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I have a std::vector<int> for enabled cards. I want the computer to choose one at random:

int r = 0;
r = rand() % m_enabledCards.size();
cardCount.push_back(m_enabledCards[r]);

For some reason this returns an index that is out of bounds and the vector has around 13 elements.

What could be wrong?

Thanks

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What convinced you that the index is out of bounds? –  Benjamin Lindley Nov 21 '11 at 3:33
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"What could be wrong?" Something you haven't shown us. Try running your program under valgrind, and also use m_enabledCards.at(r) to make it throw if it does somehow get an out-of-bounds index. –  John Zwinck Nov 21 '11 at 3:35
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There is no error in this code snippet. The problem must be somewhere else. –  kol Nov 21 '11 at 3:40
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2 Answers

up vote 0 down vote accepted

Since I can't see anything wrong with the code you posted, the error should be somewhere else, unless I overlooked something. Maybe your m_enabledCards vector is actually empty? Though that should give a "division by zero" error for the modulus line, I can't think of any other reason with the given code.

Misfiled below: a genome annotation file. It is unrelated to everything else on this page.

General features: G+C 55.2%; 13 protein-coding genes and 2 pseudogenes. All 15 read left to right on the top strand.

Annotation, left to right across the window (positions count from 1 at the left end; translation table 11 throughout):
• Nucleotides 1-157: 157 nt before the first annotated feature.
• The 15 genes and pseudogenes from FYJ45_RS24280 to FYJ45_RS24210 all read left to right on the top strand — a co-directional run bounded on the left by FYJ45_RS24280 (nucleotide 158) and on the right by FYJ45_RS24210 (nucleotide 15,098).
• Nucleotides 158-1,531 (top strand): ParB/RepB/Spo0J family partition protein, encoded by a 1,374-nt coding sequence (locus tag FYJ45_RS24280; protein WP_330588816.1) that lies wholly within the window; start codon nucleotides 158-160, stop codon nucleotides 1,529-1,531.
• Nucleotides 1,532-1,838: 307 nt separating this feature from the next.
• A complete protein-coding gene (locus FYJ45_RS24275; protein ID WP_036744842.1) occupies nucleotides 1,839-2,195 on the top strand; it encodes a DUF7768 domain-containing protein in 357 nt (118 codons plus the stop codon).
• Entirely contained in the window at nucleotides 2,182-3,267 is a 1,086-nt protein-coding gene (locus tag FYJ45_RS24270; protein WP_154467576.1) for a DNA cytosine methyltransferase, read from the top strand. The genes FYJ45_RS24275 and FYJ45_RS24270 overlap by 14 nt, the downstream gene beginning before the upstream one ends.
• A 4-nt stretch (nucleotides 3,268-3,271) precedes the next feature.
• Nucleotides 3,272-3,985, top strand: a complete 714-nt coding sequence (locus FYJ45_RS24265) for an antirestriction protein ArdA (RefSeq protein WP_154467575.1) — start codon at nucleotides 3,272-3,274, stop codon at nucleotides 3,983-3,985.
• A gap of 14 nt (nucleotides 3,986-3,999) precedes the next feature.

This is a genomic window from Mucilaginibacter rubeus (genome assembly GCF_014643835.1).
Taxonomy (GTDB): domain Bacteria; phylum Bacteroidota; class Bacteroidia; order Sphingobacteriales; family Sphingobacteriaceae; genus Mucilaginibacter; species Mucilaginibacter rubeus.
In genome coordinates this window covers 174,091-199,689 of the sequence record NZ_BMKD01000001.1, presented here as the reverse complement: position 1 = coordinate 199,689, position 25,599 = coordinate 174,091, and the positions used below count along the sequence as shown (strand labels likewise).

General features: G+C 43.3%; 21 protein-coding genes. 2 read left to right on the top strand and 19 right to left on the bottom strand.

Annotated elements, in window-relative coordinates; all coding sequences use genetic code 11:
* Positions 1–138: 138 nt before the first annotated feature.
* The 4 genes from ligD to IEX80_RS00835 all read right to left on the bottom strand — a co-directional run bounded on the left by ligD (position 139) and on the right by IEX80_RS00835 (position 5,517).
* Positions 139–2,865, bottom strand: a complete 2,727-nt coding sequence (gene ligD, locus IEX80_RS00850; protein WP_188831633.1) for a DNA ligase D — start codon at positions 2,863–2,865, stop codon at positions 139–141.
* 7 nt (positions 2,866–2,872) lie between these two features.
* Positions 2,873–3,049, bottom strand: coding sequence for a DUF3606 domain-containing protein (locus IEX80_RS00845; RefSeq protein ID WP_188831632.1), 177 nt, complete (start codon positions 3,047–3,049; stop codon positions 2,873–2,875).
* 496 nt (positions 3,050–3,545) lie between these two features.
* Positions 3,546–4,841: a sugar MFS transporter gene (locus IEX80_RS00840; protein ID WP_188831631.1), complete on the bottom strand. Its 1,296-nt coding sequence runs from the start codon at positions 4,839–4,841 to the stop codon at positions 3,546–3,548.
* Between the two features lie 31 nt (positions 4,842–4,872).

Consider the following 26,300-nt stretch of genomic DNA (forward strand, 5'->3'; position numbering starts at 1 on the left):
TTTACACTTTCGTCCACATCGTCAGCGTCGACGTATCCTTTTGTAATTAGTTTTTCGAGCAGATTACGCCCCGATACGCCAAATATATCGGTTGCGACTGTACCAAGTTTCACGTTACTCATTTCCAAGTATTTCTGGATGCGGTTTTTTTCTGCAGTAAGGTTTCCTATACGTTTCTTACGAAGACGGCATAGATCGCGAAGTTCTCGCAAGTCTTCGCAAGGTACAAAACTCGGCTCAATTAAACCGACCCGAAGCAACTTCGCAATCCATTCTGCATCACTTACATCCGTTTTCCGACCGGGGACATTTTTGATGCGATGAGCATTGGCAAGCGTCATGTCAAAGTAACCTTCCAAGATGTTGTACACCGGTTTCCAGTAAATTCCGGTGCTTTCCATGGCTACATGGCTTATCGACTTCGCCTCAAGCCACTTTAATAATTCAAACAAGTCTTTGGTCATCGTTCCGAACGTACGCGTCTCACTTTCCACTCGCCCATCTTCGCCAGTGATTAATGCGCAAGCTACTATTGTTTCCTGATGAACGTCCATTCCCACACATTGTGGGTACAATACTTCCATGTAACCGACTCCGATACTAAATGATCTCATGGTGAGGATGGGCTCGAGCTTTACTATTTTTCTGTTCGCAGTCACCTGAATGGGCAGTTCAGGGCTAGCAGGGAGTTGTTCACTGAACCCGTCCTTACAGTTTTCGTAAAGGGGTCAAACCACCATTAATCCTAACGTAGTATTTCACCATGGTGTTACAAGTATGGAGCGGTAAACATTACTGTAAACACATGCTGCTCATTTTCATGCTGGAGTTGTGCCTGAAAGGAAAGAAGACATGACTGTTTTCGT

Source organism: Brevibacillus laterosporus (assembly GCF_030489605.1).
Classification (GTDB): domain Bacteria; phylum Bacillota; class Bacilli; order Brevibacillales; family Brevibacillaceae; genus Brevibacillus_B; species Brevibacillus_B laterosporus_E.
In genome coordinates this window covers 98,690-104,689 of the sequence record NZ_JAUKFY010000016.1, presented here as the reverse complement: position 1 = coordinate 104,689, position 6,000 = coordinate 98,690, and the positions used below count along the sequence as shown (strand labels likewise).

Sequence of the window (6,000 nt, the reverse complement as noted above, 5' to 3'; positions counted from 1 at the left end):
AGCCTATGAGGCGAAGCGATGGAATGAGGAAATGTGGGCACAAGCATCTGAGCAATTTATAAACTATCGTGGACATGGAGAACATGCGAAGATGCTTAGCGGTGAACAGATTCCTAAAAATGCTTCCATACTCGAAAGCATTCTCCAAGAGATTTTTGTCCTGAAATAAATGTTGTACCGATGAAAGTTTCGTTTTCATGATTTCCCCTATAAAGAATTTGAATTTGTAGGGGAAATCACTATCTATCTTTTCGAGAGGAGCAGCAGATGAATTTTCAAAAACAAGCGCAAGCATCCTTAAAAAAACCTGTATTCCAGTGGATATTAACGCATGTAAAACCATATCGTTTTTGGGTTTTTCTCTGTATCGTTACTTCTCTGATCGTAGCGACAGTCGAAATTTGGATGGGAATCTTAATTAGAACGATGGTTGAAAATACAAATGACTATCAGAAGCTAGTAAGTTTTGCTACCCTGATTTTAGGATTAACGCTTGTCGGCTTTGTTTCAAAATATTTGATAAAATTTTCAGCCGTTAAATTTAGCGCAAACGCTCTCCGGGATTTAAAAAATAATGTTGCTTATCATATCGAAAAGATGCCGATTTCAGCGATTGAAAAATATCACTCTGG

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Maybe it's because of a conflict of types (size() returns an unsigned int). Try casting size() as an int or save it in an int variable:

int my_size = m_enabledCards.size();
r = rand() % my_size;

If that still doesn't work, try printing the rand() value.

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size() probably returns a size_t, not unsigned int. On 32-bit systems they are likely the same; on 64-bit likely not. –  John Zwinck Nov 21 '11 at 3:44
    
@John, size() returns a size_type, that is an unsigned integral type, according to: cplusplus.com/reference/stl/vector/size –  juliomalegria Nov 21 '11 at 4:02
    
Sure, but that type is often actually size_t, not "unsigned int" as you said (unsigned int is not the same as "an unsigned integral type"). –  John Zwinck Nov 21 '11 at 4:48
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